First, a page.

Long-term Precipitation Distribution 1961 - 1990

Map Description

The distribution of precipitation depends basically on different prevailing wind directions in different seasons, (cf. Fig. 4 and Map 04.03, SenStadtUm 1994b) as well as natural and anthropogenic orographical conditions. The relatively low levels of precipitation in the Berlin area at all points in time is also meaningful. This initial condition worsens related situations, such as groundwater. Groundwater recharge is hindered. "Losses" of precipitation occur through evaporation and surface drainage before precipitation can percolate into the ground (cf. Map 04.08.4). Some precipitation values should clarify the Berlin situation (cf. Fig. 3).

Link to: Vergrößern
Fig. 3: Deviations in Annual Precipitation from Long-term Averages at the Stations Tegel Airport, Tempelhof Airport, and Dahlem between 1961 - 1990
Image: cf. Deutscher Wetterdienst 1994 and Schlaak 1991

Map 04.08.1: Long-term Distribution of Precipitation 1961 – 1990 / Winter Half-year

The distribution of winter snow and rain differ both from the total annual as well as from the summer half-year distribution. The variations are generally lesser than in the time periods of observation mentioned above. Areas with the largest precipitation quantities of 275 mm are concentrated within the Tegel and Grunewald forest areas only. Values fall under 240 mm in the eastern urban area and west of the areas of maximum quantities. This distribution pattern shows the influence in the winter half-year of mainly eastern continental prevailing winds carrying little precipitation. The influence of urban development shows its first effects west of the Neukölln, Schöneberg, Charlottenburg, Reinickendorf boroughs. Urban development effects then combine with the roughness effects of the forested chain of hills.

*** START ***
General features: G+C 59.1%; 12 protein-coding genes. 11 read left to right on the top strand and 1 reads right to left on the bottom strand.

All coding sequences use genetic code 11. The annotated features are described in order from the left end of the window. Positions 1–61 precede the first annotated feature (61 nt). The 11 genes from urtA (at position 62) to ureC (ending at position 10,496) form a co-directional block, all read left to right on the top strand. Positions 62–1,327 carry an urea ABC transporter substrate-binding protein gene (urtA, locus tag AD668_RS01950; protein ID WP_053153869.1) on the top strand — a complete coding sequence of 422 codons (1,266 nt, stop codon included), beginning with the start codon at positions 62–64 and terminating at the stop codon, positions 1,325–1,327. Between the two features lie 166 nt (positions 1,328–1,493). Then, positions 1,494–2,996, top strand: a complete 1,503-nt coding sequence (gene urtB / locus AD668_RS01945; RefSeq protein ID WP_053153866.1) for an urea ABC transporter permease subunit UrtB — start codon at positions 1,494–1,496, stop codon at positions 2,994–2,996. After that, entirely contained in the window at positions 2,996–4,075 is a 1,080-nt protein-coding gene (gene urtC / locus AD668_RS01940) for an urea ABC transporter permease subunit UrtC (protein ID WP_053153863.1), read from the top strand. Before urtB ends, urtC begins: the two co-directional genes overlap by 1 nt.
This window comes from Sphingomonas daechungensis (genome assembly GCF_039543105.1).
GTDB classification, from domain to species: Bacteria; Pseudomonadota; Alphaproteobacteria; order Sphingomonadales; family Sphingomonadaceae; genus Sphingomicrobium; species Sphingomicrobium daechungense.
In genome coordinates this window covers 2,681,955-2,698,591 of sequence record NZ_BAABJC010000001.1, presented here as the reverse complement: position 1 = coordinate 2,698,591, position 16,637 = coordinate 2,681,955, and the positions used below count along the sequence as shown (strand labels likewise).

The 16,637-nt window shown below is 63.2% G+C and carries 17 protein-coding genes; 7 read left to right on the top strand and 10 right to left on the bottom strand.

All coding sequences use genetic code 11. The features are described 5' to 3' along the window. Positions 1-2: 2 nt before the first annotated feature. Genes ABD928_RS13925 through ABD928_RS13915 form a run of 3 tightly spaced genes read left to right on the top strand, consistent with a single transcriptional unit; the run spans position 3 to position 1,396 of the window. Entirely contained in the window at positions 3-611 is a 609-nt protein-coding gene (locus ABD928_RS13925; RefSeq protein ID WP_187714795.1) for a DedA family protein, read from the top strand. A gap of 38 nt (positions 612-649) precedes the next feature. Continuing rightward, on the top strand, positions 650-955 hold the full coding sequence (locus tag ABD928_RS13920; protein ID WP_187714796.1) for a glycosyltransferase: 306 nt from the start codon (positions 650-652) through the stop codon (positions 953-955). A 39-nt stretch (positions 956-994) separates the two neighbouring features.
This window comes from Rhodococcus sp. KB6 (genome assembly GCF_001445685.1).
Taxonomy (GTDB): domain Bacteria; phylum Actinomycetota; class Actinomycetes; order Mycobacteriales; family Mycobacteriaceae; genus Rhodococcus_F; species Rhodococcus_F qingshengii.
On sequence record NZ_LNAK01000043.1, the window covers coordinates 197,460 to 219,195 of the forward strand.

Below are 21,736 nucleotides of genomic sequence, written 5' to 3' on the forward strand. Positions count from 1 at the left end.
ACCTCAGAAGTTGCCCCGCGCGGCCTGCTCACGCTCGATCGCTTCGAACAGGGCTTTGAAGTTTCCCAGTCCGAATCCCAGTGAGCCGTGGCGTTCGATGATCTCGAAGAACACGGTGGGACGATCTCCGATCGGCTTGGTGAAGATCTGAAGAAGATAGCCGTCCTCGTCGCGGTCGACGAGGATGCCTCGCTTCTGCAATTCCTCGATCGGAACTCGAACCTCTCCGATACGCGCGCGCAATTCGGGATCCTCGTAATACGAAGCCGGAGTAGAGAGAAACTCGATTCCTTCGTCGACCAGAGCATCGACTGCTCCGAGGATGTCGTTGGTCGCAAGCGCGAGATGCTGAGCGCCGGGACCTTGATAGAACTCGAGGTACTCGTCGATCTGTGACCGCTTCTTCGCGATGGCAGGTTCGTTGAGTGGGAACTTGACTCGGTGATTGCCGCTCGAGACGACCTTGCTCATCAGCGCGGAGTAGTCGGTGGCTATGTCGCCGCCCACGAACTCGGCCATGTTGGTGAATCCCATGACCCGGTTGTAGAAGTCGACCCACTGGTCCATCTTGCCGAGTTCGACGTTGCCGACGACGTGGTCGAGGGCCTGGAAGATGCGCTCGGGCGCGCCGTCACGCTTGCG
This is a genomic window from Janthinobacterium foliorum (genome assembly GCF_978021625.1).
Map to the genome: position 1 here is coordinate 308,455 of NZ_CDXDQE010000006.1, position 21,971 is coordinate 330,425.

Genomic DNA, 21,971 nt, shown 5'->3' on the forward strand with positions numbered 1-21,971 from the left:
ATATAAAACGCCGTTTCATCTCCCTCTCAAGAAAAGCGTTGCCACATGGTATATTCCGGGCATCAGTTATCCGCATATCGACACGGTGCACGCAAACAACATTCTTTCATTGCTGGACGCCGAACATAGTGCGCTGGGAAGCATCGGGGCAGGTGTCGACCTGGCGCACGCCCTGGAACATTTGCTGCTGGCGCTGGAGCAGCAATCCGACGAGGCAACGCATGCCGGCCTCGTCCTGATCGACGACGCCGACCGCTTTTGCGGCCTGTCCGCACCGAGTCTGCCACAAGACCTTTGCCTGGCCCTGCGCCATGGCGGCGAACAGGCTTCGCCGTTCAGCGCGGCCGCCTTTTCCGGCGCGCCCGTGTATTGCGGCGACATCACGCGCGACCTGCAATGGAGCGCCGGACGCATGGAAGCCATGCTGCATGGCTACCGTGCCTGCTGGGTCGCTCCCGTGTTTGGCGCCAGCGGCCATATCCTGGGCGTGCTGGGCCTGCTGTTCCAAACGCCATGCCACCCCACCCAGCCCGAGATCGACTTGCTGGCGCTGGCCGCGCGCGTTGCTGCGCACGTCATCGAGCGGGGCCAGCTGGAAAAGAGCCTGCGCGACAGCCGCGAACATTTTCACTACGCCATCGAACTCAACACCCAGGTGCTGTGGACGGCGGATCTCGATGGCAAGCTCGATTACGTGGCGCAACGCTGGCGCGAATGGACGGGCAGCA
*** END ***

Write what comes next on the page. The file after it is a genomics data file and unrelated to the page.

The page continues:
Fig. 4: Precipitation Quantities per 10° Sector of the Wind Rose in %, Reference Base: 597 mm per Year
Fig. 4: Precipitation Quantities per 10° Sector of the Wind Rose in %, Reference Base: 597 mm per Year
Image: Institute for Meteorology, FU Berlin 1973 - 1982, from: SenStadtUm 1991

Map 04.08.2: Long-term Distribution of Precipitation 1961 – 1990 / Summer Half-year

Precipitation distribution in the summer half-year (May to October) is very similar to the annual total distribution. The Grunewald forest range of hills and the effects of urban development both influence maximum precipitation here too. In contrast, areas with minimums under 300 mm can be recognized in adjacent eastern and southern areas. In comparison to the winter half-year, (Map 04.08.1) an average of 80 mm more precipitation falls in the summer months. This is due to the marked influence of maritime west wind weather conditions in these months.

Map 04.08.3: Long-term Distribution of Precipitation 1961 – 1990

The highest values (>600 mm) clearly appear in the western urban areas of the Grunewald and Tegel forests. This chain of hills, although only weakly formed, produce slope rains (orographic precipitation) from prevailing western currents. Lower precipitation quantities to under 540 mm are registered in the lee of the heights in the Spree river lowland area, and in the central municipal boroughs of Charlottenburg, Tiergarten, Wedding, Mitte, Kreuzberg and Schöneberg. These lee effects continue in the city’s southern area and in the adjacent surrounding countryside, where values under 540 mm are again found in the Grossziethen/ Wassmannsdorf area. The influence of urban structures is clearly seen east of a line from Prenzlauer Berg, through Lichtenberg, the northern areas of Treptow, and Köpenick. The increased roughness effect of buildings causes an effect similar to that at the Grunewald hills. Rain levels here are also barely 600 mm. The urban heat island effect is visible in convective precipitation. Decreasing amounts of precipitation due to the lee effects of the city appear again in the eastern adjacent surrounding countryside.